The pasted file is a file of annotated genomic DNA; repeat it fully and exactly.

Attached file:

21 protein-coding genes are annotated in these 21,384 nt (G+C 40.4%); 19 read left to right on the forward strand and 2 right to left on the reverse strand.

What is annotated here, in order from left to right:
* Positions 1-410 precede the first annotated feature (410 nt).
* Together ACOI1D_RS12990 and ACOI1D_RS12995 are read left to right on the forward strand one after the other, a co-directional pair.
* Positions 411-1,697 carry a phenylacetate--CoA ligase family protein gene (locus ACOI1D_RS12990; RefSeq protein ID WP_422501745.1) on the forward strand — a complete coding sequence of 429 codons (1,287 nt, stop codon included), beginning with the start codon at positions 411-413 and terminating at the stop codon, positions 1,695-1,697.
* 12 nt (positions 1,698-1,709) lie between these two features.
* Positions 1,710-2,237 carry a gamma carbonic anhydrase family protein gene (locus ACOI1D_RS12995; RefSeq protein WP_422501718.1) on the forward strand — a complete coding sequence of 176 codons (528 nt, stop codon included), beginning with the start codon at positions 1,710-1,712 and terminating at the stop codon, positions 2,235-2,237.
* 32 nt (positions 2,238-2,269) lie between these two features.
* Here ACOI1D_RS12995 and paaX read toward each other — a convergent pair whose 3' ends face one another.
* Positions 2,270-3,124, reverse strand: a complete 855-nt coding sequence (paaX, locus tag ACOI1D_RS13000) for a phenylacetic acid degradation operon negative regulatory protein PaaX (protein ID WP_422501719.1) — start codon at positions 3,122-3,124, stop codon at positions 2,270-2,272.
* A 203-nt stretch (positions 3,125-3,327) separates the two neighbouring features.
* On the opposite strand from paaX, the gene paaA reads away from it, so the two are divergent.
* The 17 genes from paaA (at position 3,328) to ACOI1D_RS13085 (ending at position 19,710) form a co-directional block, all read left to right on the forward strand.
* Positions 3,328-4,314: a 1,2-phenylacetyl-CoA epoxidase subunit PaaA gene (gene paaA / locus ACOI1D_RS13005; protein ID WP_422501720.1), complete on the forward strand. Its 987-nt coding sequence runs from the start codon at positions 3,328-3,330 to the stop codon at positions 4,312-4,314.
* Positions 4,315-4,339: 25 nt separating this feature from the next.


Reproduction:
21 protein-coding genes are annotated in these 21,384 nt (G+C 40.4%); 19 read left to right on the forward strand and 2 right to left on the reverse strand.

What is annotated here, in order from left to right:
* Positions 1-410 precede the first annotated feature (410 nt).
* Together ACOI1D_RS12990 and ACOI1D_RS12995 are read left to right on the forward strand one after the other, a co-directional pair.
* Positions 411-1,697 carry a phenylacetate--CoA ligase family protein gene (locus ACOI1D_RS12990; RefSeq protein ID WP_422501745.1) on the forward strand — a complete coding sequence of 429 codons (1,287 nt, stop codon included), beginning with the start codon at positions 411-413 and terminating at the stop codon, positions 1,695-1,697.
* 12 nt (positions 1,698-1,709) lie between these two features.
* Positions 1,710-2,237 carry a gamma carbonic anhydrase family protein gene (locus ACOI1D_RS12995; RefSeq protein WP_422501718.1) on the forward strand — a complete coding sequence of 176 codons (528 nt, stop codon included), beginning with the start codon at positions 1,710-1,712 and terminating at the stop codon, positions 2,235-2,237.
* 32 nt (positions 2,238-2,269) lie between these two features.
* Here ACOI1D_RS12995 and paaX read toward each other — a convergent pair whose 3' ends face one another.
* Positions 2,270-3,124, reverse strand: a complete 855-nt coding sequence (paaX, locus tag ACOI1D_RS13000) for a phenylacetic acid degradation operon negative regulatory protein PaaX (protein ID WP_422501719.1) — start codon at positions 3,122-3,124, stop codon at positions 2,270-2,272.
* A 203-nt stretch (positions 3,125-3,327) separates the two neighbouring features.
* On the opposite strand from paaX, the gene paaA reads away from it, so the two are divergent.
* The 17 genes from paaA (at position 3,328) to ACOI1D_RS13085 (ending at position 19,710) form a co-directional block, all read left to right on the forward strand.
* Positions 3,328-4,314: a 1,2-phenylacetyl-CoA epoxidase subunit PaaA gene (gene paaA / locus ACOI1D_RS13005; protein ID WP_422501720.1), complete on the forward strand. Its 987-nt coding sequence runs from the start codon at positions 3,328-3,330 to the stop codon at positions 4,312-4,314.
* Positions 4,315-4,339: 25 nt separating this feature from the next.